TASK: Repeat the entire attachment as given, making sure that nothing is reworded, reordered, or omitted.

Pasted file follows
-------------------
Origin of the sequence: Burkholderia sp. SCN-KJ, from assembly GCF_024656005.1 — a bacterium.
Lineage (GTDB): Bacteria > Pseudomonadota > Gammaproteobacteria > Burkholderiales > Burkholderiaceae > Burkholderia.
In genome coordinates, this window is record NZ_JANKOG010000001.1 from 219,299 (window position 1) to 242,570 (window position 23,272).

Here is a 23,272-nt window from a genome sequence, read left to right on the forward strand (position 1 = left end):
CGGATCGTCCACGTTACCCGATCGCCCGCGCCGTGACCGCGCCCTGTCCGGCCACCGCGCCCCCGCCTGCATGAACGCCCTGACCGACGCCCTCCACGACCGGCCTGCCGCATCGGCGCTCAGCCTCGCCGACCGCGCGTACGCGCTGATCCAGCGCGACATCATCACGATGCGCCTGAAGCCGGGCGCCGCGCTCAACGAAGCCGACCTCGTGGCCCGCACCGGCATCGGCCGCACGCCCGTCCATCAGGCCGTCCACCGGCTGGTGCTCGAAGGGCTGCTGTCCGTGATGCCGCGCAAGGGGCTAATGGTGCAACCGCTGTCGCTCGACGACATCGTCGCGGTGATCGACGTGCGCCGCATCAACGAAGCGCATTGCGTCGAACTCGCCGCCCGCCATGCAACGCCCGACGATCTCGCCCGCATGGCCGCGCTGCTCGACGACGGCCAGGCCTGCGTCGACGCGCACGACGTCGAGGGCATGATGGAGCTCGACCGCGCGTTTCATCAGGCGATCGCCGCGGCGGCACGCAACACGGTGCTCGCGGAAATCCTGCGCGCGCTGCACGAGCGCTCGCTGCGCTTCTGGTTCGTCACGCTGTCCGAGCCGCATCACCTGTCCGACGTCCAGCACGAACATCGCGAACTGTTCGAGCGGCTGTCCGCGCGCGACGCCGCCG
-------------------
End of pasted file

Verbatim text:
Origin of the sequence: Burkholderia sp. SCN-KJ, from assembly GCF_024656005.1 — a bacterium.
Lineage (GTDB): Bacteria > Pseudomonadota > Gammaproteobacteria > Burkholderiales > Burkholderiaceae > Burkholderia.
In genome coordinates, this window is record NZ_JANKOG010000001.1 from 219,299 (window position 1) to 242,570 (window position 23,272).

Here is a 23,272-nt window from a genome sequence, read left to right on the forward strand (position 1 = left end):
CGGATCGTCCACGTTACCCGATCGCCCGCGCCGTGACCGCGCCCTGTCCGGCCACCGCGCCCCCGCCTGCATGAACGCCCTGACCGACGCCCTCCACGACCGGCCTGCCGCATCGGCGCTCAGCCTCGCCGACCGCGCGTACGCGCTGATCCAGCGCGACATCATCACGATGCGCCTGAAGCCGGGCGCCGCGCTCAACGAAGCCGACCTCGTGGCCCGCACCGGCATCGGCCGCACGCCCGTCCATCAGGCCGTCCACCGGCTGGTGCTCGAAGGGCTGCTGTCCGTGATGCCGCGCAAGGGGCTAATGGTGCAACCGCTGTCGCTCGACGACATCGTCGCGGTGATCGACGTGCGCCGCATCAACGAAGCGCATTGCGTCGAACTCGCCGCCCGCCATGCAACGCCCGACGATCTCGCCCGCATGGCCGCGCTGCTCGACGACGGCCAGGCCTGCGTCGACGCGCACGACGTCGAGGGCATGATGGAGCTCGACCGCGCGTTTCATCAGGCGATCGCCGCGGCGGCACGCAACACGGTGCTCGCGGAAATCCTGCGCGCGCTGCACGAGCGCTCGCTGCGCTTCTGGTTCGTCACGCTGTCCGAGCCGCATCACCTGTCCGACGTCCAGCACGAACATCGCGAACTGTTCGAGCGGCTGTCCGCGCGCGACGCCGCCG